1) Proper anonymity, so they don't know who to beat.
    2) Deniable encryption.
    3) Steganography.
    4) (with 2) Sacrificial data of less significance to "give up" after sufficient beatings.
    5) Social norms against beatings and similar coercion, extending to extreme circumstances.
    6) Governmental transparency.
Neither individually nor collectively are these perfect security (and some are only relevant to certain circumstances) but they help to limit it.

7) destroy the data (or key) in case everything else fails

> Like, tap a padlock icon on your cellphone and suddenly anything your phone does is encrypted and only the receiving party can decrypt it.

That's not enough. They still know who you talk to, where you are and just about everything except the contents of your conversation.

> I've honestly never really quite recovered from watching the dreams of the cypherpunks die so hideously and completely.

This is really what the rage on the internet is about. People like to pretend they're mad at the government overstepping its Constitutional boundaries, but what they're really mad about is the failure of their attempt to re-litigate the division of power between government and the people.

I think that's true, though there's a third axis, companies, which is a big part of that failure. One major change in the tech scene over the past few decades is that a significant proportion of us effectively went over the other side: many techies now work for companies whose goal is, as with the government, to collect data on people, construct profiles, and share it around as convenient. That left rather fewer (though still vocal) people working for the opposite goal of anonymity, non-trackability, and flexible/modifiable pseudonymous identities. It also made it much easier for the government to piggyback on that tracking infrastructure we ourselves are building.

> It also made it much easier for the government to piggyback on that tracking infrastructure we ourselves are building.

Not just easier: we made it possible.

The government couldn't have created Facebook on their own. But now that it exists, it's an intelligence agency's dream come true.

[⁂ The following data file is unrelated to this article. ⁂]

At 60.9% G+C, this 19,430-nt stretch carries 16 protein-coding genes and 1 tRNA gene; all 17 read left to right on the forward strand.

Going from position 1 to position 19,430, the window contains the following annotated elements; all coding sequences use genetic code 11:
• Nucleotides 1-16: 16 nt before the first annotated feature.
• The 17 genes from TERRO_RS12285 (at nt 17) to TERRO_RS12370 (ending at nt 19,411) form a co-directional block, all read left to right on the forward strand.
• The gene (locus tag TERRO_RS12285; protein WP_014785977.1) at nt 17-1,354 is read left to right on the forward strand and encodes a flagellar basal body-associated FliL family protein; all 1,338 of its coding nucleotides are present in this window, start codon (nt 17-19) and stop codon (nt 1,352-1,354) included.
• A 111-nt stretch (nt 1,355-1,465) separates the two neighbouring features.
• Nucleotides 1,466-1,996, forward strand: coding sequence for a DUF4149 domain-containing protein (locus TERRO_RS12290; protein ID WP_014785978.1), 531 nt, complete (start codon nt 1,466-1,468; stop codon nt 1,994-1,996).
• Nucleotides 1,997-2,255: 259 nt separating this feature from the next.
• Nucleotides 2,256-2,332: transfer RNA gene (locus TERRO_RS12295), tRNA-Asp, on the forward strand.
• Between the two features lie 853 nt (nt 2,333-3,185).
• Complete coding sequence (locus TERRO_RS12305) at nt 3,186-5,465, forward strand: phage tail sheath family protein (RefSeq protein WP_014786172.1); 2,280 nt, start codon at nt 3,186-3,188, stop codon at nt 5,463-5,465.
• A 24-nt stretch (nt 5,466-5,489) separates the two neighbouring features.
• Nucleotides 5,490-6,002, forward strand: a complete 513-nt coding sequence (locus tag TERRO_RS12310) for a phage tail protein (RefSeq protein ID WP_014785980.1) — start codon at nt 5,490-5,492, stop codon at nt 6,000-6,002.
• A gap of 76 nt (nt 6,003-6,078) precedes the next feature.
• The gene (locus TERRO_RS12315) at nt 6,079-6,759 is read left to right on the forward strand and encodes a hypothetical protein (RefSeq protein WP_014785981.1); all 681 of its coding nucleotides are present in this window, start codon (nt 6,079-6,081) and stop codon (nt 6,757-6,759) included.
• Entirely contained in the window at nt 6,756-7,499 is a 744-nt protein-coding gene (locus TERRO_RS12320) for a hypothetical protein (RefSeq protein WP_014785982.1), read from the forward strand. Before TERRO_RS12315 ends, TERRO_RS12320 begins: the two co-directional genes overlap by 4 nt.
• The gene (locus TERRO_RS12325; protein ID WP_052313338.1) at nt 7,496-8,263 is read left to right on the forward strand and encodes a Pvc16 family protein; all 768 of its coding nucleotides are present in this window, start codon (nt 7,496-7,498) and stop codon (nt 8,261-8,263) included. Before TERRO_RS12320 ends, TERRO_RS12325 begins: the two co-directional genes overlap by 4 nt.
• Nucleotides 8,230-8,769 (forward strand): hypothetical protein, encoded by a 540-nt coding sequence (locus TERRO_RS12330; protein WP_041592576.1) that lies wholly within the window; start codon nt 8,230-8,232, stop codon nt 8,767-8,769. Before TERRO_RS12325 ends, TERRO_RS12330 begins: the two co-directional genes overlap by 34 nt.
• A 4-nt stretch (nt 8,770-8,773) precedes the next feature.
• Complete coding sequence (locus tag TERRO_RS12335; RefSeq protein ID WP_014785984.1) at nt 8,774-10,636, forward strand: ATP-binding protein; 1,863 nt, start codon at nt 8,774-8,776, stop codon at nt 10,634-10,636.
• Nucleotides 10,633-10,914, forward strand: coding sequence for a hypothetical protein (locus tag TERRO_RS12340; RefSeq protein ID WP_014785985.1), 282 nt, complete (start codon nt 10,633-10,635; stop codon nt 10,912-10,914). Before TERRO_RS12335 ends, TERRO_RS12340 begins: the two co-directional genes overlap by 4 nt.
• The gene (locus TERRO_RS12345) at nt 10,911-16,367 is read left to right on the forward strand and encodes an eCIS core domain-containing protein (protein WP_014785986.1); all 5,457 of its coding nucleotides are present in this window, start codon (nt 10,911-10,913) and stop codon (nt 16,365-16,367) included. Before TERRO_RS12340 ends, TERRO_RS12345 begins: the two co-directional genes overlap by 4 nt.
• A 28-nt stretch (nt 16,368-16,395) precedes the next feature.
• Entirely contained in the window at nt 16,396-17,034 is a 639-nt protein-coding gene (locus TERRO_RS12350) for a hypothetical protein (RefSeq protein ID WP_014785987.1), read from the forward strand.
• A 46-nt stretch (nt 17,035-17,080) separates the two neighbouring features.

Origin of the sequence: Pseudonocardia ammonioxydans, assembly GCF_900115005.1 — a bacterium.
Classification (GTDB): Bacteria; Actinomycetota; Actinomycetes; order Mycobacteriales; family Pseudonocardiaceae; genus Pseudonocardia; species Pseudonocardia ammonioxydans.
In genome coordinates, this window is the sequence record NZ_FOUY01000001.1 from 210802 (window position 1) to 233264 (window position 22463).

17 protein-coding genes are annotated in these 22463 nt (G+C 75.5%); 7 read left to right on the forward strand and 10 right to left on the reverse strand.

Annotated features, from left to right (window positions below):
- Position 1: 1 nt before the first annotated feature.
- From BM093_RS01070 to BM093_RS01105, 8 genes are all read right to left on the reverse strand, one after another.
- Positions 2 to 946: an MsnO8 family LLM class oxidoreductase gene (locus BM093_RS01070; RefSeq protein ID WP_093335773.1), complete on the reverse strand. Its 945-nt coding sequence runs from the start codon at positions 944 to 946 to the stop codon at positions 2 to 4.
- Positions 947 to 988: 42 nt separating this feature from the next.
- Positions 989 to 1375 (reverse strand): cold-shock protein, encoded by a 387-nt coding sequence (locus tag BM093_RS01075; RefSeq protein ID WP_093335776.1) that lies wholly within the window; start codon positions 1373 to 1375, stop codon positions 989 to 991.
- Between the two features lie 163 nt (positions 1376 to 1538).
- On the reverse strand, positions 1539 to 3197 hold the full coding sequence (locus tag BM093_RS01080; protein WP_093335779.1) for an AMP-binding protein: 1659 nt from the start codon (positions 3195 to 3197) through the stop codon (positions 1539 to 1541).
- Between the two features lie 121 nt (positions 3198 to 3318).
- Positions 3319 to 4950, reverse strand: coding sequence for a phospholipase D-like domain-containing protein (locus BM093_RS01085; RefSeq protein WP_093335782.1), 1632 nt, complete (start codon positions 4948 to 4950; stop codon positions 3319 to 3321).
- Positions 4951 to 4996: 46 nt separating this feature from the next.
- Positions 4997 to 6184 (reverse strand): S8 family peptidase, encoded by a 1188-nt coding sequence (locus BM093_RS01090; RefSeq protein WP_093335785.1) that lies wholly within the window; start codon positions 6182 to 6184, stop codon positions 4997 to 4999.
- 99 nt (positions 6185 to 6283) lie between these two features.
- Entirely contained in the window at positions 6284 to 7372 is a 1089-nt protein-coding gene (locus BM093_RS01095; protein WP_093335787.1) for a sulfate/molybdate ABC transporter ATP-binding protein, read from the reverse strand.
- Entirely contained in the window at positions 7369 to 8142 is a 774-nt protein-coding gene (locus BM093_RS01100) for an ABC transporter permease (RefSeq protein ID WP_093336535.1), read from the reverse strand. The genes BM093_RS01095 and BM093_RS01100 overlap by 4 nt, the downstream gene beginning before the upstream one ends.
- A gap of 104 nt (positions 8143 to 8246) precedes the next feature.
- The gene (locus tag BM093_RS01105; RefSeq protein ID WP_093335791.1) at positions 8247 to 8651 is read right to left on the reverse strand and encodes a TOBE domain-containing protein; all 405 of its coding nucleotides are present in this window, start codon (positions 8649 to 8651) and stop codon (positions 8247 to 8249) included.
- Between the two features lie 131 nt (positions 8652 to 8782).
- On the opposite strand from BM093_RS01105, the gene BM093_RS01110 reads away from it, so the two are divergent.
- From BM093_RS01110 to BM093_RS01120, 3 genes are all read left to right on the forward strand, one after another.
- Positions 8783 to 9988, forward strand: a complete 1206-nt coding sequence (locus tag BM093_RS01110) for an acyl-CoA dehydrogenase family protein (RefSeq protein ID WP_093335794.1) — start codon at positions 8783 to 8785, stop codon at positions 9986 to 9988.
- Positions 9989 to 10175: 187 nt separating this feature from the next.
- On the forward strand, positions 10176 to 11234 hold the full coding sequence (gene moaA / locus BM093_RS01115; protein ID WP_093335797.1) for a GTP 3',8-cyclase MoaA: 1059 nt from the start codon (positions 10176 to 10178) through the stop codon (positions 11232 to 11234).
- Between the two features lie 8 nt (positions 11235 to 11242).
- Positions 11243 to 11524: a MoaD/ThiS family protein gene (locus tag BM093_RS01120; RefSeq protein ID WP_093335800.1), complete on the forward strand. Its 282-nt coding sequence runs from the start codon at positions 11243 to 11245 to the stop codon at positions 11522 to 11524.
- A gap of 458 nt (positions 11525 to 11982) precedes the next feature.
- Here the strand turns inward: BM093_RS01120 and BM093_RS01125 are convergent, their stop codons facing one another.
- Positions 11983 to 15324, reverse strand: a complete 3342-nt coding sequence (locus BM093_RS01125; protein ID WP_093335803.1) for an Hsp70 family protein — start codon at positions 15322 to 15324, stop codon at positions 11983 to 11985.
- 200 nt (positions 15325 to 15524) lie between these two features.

That's it in a nutshell.

Every time we see another consumer web startup which relies on advertising or mining user data, we see yet another nail in the coffin in freedom and privacy for users. But, that's okay, because we're totally killing it, and that bridge round is coming any time now to keep us in our expensive lofts and designer foods.

Way to go, folks. Hope it was worth selling out the rest of your fucking race.

Yes because I really did hold my grandmother at gunpoint as she gave me the 14th update in the last hour about her stupid cat.

It's the conflict between two different paradigms for the internet. Cyperpunks want to think of the internet as a tool for trading ideas, potentially subversive ones. Most people think of the internet as a social or commercial space.

Nicely put. When viewed that way, the internal "nymwars" at Google looks like a pretty direct culture clash between those paradigms: should G+ allow pseudonymous profiles to protect free exchange of ideas (possibly including stigmatized or even dangerous ones), or should it insist on real names, to reduce spam, trolling, and other trouble-making, and improve the quality of the data collected?

It seems Google had a significant number of employees in each camp. But the market logic was pretty firmly in one of those camps and not the other...

That's a great point, and it points to a weakness that most privacy advocates don't really address very well: knowing more about you allows some companies to do things better for you. They have to answer the question, how do we provide the same awesome services while also preserving privacy?

> Fuck, at least nobody killed rms.

Oh, that's probably partly because that wouldn't help its detractors any one bit: as a dead martyr, RMS would be more powerful than as a living bitter old figurehead. (Disclaimer: I know nothing about RMS' actual mood.)

Even in those times, it was realized that there are 300,000,000 Americans. That there was no way that any techonology, including today's, could begin to monitor any but the crudest details about all the traffic so many generate. That such an insurmountable problem can be made even harder with encryption, phoney identities, phoney traffic, and dozens of counter-counter-measures. Let alone be privy to what we do and say 'out-of-range'.

Only the monitoring computers have the time and patience to look at as much as they can ... and they can't parse text sentences (let alone voice comms) well enough to do anything but scrutinize for a few common terms ... let alone nuances (seen Google translate?). A couple of back-of-the-envelope calculations will demonstrate that to anyone.

The agencies and the corporations know that but they refuse to cop to it, possibly because it's so obvious that all they can do is -pretend- to be able to monitor a significant fraction of it all. Maybe because pretending is the only hope they've got left.